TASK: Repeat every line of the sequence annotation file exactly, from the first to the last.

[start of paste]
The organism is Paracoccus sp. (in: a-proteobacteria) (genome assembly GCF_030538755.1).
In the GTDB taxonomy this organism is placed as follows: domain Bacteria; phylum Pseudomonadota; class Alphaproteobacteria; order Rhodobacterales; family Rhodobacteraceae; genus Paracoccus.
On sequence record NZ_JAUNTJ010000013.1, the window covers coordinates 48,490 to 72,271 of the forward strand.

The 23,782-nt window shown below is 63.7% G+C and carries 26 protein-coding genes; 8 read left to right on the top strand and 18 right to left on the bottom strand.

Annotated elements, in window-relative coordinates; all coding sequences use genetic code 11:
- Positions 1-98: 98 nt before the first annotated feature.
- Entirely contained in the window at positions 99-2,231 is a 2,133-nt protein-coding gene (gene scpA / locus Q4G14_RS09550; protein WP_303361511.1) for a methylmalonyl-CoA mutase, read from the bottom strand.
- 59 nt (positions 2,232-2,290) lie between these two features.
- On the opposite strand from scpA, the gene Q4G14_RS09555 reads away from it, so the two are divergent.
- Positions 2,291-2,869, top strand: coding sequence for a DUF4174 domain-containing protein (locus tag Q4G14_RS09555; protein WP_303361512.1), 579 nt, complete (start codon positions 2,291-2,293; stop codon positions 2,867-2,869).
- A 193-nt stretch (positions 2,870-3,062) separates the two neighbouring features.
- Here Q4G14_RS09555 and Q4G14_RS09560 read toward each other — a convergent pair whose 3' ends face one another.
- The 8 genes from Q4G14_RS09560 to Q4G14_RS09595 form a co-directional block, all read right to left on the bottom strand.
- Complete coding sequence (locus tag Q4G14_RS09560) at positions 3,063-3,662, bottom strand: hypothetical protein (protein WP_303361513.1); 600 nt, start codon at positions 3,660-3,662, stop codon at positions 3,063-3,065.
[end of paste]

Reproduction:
The organism is Paracoccus sp. (in: a-proteobacteria) (genome assembly GCF_030538755.1).
In the GTDB taxonomy this organism is placed as follows: domain Bacteria; phylum Pseudomonadota; class Alphaproteobacteria; order Rhodobacterales; family Rhodobacteraceae; genus Paracoccus.
On sequence record NZ_JAUNTJ010000013.1, the window covers coordinates 48,490 to 72,271 of the forward strand.

The 23,782-nt window shown below is 63.7% G+C and carries 26 protein-coding genes; 8 read left to right on the top strand and 18 right to left on the bottom strand.

Annotated elements, in window-relative coordinates; all coding sequences use genetic code 11:
- Positions 1-98: 98 nt before the first annotated feature.
- Entirely contained in the window at positions 99-2,231 is a 2,133-nt protein-coding gene (gene scpA / locus Q4G14_RS09550; protein WP_303361511.1) for a methylmalonyl-CoA mutase, read from the bottom strand.
- 59 nt (positions 2,232-2,290) lie between these two features.
- On the opposite strand from scpA, the gene Q4G14_RS09555 reads away from it, so the two are divergent.
- Positions 2,291-2,869, top strand: coding sequence for a DUF4174 domain-containing protein (locus tag Q4G14_RS09555; protein WP_303361512.1), 579 nt, complete (start codon positions 2,291-2,293; stop codon positions 2,867-2,869).
- A 193-nt stretch (positions 2,870-3,062) separates the two neighbouring features.
- Here Q4G14_RS09555 and Q4G14_RS09560 read toward each other — a convergent pair whose 3' ends face one another.
- The 8 genes from Q4G14_RS09560 to Q4G14_RS09595 form a co-directional block, all read right to left on the bottom strand.
- Complete coding sequence (locus tag Q4G14_RS09560) at positions 3,063-3,662, bottom strand: hypothetical protein (protein WP_303361513.1); 600 nt, start codon at positions 3,660-3,662, stop codon at positions 3,063-3,065.